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September 18, 2018

Venezuela
Venezuela's Military A U.S. Military Intervention in Venezuela Would Be a Disaster

Calls for U.S. military intervention in Venezuela are growing, most recently from Senator Marco Rubio. Even Secretary General Luis Almagro of the Organization of American States has said he would not…

September 18, 2018

Venezuela
Venezuela's Military A U.S. Military Intervention in Venezuela Would Be a Disaster

The answer to Venezuela’s crisis is not military intervention. The United States and neighboring countries should instead focus on a widespread diplomatic, financial, and humanitarian response.

September 4, 2018

Mexico
Mexican deputies swear in, during the inauguration of the new legislature at the Congress in Mexico City, on August 29, 2018. Mexico's Female Legislators Are No Silver Bullet for Gender Inequality

Despite achieving near equal representation in congress, Mexico's new female lawmakers still need to fight to put women's issues on an already packed legislative agenda.

August 16, 2018

Corruption
A gavel is seen after a session held by the Supreme Court of Justice in Colombia on September 27, 2017. Latin America Needs Better Judges

Widespread corruption in Latin America’s judicial systems--such as Supreme Court justices engaging in bribery in Colombia and Peru, lawyers rigging judge appointments in Guatemala, and the attorney general firing an investigator for looking into corruption in Mexico--- requires more than laws to fix. It means building a professional civil service. While a daunting task, Chile and Brazil can point the way.

September 10, 2018

Trade
A truck driver waits to unload his cargo of cereal grain at a rail terminal in Alto Araguaia, Brazil. Mercosur: South America’s Fractious Trade Bloc

Political shifts and economic challenges in Latin America could either boost Latin America’s largest trade bloc or lead to its obsolescence.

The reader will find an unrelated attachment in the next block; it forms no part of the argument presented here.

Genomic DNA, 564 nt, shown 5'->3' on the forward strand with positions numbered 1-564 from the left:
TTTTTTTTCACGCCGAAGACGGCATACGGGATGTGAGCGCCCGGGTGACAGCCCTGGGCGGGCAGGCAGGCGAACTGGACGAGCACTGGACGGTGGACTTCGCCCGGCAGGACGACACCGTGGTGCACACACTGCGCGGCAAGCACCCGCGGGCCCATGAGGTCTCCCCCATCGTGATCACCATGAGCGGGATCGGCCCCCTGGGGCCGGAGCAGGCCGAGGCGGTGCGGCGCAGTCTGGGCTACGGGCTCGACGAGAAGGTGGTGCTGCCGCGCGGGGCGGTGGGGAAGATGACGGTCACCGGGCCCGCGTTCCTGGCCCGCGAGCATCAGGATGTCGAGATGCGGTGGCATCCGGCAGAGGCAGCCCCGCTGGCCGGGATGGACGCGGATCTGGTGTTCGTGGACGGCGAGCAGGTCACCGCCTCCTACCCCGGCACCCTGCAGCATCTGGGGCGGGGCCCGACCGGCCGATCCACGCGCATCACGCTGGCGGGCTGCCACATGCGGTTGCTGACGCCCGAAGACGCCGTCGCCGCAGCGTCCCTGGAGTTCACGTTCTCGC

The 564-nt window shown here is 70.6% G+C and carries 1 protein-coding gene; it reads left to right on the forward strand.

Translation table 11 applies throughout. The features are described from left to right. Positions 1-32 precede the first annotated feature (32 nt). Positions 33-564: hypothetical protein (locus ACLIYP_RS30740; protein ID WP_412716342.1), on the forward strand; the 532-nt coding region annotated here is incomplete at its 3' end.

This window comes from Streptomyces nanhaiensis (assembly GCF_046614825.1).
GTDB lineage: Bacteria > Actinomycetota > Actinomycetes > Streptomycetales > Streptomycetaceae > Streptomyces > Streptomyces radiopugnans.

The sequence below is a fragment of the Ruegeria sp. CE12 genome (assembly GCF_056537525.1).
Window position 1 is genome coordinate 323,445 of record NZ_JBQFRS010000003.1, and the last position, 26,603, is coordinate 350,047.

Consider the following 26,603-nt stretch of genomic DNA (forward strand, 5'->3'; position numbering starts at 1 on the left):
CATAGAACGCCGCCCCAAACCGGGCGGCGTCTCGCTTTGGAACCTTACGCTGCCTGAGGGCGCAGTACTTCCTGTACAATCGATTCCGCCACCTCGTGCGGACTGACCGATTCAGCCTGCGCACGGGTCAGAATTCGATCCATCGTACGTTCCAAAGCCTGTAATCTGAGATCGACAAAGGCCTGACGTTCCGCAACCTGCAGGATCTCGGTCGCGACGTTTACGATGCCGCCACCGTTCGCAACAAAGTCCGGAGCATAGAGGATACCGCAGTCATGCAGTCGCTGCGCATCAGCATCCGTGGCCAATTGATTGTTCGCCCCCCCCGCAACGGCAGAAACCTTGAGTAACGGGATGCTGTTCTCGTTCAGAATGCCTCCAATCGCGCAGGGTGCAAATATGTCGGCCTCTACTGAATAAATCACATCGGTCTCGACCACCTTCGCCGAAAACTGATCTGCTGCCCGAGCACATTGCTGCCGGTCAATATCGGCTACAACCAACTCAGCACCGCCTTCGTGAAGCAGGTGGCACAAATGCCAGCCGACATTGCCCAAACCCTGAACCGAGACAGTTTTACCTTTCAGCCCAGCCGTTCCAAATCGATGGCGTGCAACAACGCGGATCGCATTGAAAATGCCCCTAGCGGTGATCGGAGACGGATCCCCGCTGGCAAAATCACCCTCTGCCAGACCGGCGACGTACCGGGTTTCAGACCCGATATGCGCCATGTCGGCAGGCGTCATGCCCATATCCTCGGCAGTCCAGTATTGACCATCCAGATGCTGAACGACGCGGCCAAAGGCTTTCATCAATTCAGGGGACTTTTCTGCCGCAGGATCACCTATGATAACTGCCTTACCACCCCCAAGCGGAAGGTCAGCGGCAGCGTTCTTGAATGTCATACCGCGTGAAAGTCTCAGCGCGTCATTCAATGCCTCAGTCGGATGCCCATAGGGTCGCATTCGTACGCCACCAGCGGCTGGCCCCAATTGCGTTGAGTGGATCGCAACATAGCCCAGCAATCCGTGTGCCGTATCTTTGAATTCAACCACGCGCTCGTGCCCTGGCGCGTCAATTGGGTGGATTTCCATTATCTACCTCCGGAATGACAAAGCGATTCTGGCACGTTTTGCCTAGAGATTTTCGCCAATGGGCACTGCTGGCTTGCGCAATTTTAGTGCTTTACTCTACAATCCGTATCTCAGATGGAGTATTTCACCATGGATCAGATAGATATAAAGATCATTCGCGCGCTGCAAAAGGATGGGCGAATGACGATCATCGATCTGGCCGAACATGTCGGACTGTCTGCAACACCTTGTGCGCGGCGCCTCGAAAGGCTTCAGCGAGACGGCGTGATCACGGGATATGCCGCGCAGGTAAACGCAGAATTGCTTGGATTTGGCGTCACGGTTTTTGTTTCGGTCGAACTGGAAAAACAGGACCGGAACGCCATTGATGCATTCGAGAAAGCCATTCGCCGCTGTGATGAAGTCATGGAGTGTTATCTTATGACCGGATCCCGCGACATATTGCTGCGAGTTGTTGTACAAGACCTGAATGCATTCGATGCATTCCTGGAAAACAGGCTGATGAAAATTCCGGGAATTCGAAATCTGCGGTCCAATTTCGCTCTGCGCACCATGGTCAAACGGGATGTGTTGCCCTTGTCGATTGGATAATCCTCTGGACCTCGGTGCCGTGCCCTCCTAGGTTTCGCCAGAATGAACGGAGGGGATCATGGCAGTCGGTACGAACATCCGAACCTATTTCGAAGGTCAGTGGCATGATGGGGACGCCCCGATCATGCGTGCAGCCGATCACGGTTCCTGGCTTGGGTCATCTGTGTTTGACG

June 22, 2018

Yemen
An Emirati soldier escorts Yemen's prime minister in the port city of Mukha. How the UAE Wields Power in Yemen

The Gulf nation’s ground troops have cultivated alliances in Yemen with local armed groups, but its ability to shape the civil war’s outcome is limited.

July 30, 2018

Mexico
Mexico's President-elect Andres Manuel Lopez Obrador holds a news conference to announce Marcelo Ebrard as foreign minister, in Mexico City, Mexico July 5, 2018. The Coming U.S.-Mexico Blow-Up

On the eve of Mexico’s election, even before the National Electoral Institute called the results, President Donald Trump tweeted congratulations to the presumptive victor Andres Manuel Lopez Obrador…

July 23, 2018

Trade
International Monetary Fund (IMF) Managing Director Christine Lagarde and Argentina's Treasury Minister Nicolas Dujovne attend a news conference in Buenos Aires, Argentina, July 21, 2018. Latin America Looks Past the U.S. on Trade

This weekend a beleaguered Argentina hosted the G-20 finance ministers to work out the agenda for their leaders’ December conclave in Buenos Aires. While officially focused on infrastructure and the …

July 9, 2018

Mexico
Central American migrants disembark from a freight train as they walk on a railway track after stopping the train on a rail line, in Irapuato, Guanajuato state, Mexico April 15, 2018. Mexico’s Next Crisis Will Arrive From the South

Central American migration may prove the new administration’s biggest first challenge. Since 2014, hundreds of thousands of Central American men, women, and children, mostly from Guatemala, Honduras, and El Salvador, have fled their homes. Driven by violence, extortion, poverty, and a drought that has decimated subsistence farming, and pulled by family connections and the hope of safe haven, they mostly head north.

July 2, 2018

Mexico
Presidential candidate Andres Manuel Lopez Obrador gestures as he addresses supporters after polls closed in the presidential election, in Mexico City, Mexico July 2, 2018. López Obrador and the Future of Mexican Democracy

Yesterday, Andrés Manuel López Obrador, best known by his initials, AMLO, won Mexico’s presidential election decisively. After 18 years on the campaign trail, including two previous failed presidential runs, thousands of rallies, and, by his count, a visit to every one of Mexico’s 2,400 municipalities, the Tabasco-born politician received the support of 53 percent of voters at the polls, according to an offical rapid count by electoral authorities. Meanwhile, the National Regeneration Movement (MORENA), López Obrador’s four-year-old political party, gained a majority in congress, and a majority of the nine governorships up for grabs.